1 Preliminaries 2 MilnorK-theory of fields 2.1 Elementary theory . . . . . . . . . . . . . . . . . . . . . . . . . . . . . . . . . 2.2 Motivic theory . . . . . . . . . . . . . . . . . . . . . . . . . . . . . . . . . . . 3 Gersten conjecture 3.1 Overview . . . . . . . . . . . . . . . . . . . . . . . . . . . . . . . . . . . . . . 3.2 MilnorK-Theory of local rings . . . . . . . . . . . . . . . . . . . . . . . . . . 3.3 A co-Cartesian square . . . . . . . . . . . . . . . . . . . . . . . . . . . . . . . 3.4 Generalized Milnor sequence . . . . . . . . . . . . . . . . . . . . . . . . . . . 3.5 Transfer . . . . . . . . . . . . . . . . . . . . . . . . . . . . . . . . . . . . . . 3.6 Main theorem . . . . . . . . . . . . . . . . . . . . . . . . . . . . . . . . . . . 3.7 Applications . . . . . . . . . . . . . . . . . . . . . . . . . . . . . . . . . . . . 3.8 Appendix . . . . . . . . . . . . . . . . . . . . . . . . . . . . . . . . . . . . . . 4 Finite residue fields 4.1 Overview . . . . . . . . . . . . . . . . . . . . . . . . . . . . . . . . . . . . . . 4.2 Improved MilnorK-theory of local rings . . . . . . . . . . . . . . . . . . . . . 4.3 Generation by symbols . . . . . . . . . . . . . . . . . . . . . . . . . . . . . . 4.4 Proof of Theorem 4.3.2 . . . . . . . . . . . . . . . . . . . . . . . . . . . . . .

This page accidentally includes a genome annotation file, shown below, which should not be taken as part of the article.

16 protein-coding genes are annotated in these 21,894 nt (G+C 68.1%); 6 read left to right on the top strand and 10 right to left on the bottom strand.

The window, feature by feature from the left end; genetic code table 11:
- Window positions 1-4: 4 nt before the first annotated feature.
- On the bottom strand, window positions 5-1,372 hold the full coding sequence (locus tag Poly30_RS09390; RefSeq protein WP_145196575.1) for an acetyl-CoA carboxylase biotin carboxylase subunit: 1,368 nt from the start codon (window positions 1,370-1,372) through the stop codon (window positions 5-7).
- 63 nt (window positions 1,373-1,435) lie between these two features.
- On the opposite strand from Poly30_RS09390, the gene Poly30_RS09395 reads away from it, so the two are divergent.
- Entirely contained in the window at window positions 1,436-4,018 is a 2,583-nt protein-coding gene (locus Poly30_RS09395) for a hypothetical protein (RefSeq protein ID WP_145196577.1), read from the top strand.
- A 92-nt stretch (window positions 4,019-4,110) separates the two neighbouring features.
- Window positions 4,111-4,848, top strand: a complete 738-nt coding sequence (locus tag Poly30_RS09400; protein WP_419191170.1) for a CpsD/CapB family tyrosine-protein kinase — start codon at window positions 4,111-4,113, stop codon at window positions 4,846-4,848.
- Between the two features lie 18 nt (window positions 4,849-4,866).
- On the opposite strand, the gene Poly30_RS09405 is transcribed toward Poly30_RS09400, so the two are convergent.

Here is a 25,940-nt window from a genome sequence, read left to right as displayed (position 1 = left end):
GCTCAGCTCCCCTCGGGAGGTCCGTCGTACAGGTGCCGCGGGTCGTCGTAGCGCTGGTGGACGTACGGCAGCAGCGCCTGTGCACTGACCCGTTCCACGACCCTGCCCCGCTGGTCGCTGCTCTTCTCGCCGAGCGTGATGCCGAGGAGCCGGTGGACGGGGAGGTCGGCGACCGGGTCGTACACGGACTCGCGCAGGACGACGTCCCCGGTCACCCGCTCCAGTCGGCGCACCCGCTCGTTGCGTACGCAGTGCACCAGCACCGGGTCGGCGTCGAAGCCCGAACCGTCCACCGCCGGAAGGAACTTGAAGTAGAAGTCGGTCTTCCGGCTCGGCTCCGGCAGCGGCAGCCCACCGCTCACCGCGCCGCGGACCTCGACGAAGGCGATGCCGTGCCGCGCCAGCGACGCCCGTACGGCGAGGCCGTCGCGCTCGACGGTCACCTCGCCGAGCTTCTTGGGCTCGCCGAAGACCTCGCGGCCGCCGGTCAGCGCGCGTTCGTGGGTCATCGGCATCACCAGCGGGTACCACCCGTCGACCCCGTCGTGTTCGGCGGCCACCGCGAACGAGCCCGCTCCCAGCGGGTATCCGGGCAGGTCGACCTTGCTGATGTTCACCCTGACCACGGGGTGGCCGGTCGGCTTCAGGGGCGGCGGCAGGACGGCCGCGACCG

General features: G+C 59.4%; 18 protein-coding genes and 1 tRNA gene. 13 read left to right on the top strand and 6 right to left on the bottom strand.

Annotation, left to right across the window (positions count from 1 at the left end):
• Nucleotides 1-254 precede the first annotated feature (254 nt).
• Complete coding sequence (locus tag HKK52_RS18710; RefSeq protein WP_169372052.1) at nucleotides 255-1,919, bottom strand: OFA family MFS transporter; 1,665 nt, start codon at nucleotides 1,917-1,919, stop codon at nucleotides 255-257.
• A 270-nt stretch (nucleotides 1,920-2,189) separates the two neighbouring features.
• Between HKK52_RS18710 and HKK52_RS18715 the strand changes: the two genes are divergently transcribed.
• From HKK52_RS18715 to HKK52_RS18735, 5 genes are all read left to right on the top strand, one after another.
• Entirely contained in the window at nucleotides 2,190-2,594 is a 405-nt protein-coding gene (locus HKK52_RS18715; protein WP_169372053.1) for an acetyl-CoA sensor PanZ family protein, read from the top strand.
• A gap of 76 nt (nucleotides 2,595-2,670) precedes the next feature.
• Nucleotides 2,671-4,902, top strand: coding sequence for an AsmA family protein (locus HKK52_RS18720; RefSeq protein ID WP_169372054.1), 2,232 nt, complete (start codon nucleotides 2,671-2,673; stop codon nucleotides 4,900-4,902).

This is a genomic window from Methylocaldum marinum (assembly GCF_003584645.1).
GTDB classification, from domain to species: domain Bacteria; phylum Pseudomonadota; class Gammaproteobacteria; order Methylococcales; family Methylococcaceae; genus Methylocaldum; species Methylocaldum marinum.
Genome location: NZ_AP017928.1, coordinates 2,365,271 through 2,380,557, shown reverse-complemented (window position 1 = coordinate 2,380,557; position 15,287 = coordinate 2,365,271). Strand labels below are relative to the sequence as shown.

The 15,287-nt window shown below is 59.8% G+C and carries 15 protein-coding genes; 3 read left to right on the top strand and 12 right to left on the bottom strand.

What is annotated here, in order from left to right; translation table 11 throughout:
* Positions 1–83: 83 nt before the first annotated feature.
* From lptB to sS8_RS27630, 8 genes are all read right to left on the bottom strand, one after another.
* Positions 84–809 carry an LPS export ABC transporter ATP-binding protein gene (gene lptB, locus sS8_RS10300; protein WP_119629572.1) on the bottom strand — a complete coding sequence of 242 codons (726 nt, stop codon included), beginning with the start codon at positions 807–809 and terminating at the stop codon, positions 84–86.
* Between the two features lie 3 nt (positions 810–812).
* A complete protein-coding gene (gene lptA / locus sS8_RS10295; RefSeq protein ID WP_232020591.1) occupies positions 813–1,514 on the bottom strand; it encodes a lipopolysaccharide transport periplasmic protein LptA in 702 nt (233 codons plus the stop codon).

7 11 11 13 15 15 16 19 23 28 30 33 39 41 41 42 50 51
Chapter 1